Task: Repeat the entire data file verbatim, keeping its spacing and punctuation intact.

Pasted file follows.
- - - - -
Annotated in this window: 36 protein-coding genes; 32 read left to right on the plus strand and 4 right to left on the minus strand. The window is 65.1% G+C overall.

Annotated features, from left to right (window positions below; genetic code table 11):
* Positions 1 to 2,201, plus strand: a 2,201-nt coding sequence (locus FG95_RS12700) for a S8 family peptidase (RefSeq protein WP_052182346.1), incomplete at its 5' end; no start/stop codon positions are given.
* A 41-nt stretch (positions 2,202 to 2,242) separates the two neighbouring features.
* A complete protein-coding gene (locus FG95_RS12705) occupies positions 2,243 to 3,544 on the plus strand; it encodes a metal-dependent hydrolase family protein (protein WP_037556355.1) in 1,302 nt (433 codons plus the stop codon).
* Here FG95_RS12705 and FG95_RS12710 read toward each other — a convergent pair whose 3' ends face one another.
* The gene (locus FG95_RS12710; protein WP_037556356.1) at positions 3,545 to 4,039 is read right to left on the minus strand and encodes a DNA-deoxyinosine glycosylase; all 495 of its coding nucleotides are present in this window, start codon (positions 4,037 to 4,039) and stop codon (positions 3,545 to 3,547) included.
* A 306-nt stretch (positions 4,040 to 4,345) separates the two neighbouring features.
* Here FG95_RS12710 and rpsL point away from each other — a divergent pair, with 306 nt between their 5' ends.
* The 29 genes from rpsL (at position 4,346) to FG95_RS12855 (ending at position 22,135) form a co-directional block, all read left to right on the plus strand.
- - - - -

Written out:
Annotated in this window: 36 protein-coding genes; 32 read left to right on the plus strand and 4 right to left on the minus strand. The window is 65.1% G+C overall.

Annotated features, from left to right (window positions below; genetic code table 11):
* Positions 1 to 2,201, plus strand: a 2,201-nt coding sequence (locus FG95_RS12700) for a S8 family peptidase (RefSeq protein WP_052182346.1), incomplete at its 5' end; no start/stop codon positions are given.
* A 41-nt stretch (positions 2,202 to 2,242) separates the two neighbouring features.
* A complete protein-coding gene (locus FG95_RS12705) occupies positions 2,243 to 3,544 on the plus strand; it encodes a metal-dependent hydrolase family protein (protein WP_037556355.1) in 1,302 nt (433 codons plus the stop codon).
* Here FG95_RS12705 and FG95_RS12710 read toward each other — a convergent pair whose 3' ends face one another.
* The gene (locus FG95_RS12710; protein WP_037556356.1) at positions 3,545 to 4,039 is read right to left on the minus strand and encodes a DNA-deoxyinosine glycosylase; all 495 of its coding nucleotides are present in this window, start codon (positions 4,037 to 4,039) and stop codon (positions 3,545 to 3,547) included.
* A 306-nt stretch (positions 4,040 to 4,345) separates the two neighbouring features.
* Here FG95_RS12710 and rpsL point away from each other — a divergent pair, with 306 nt between their 5' ends.
* The 29 genes from rpsL (at position 4,346) to FG95_RS12855 (ending at position 22,135) form a co-directional block, all read left to right on the plus strand.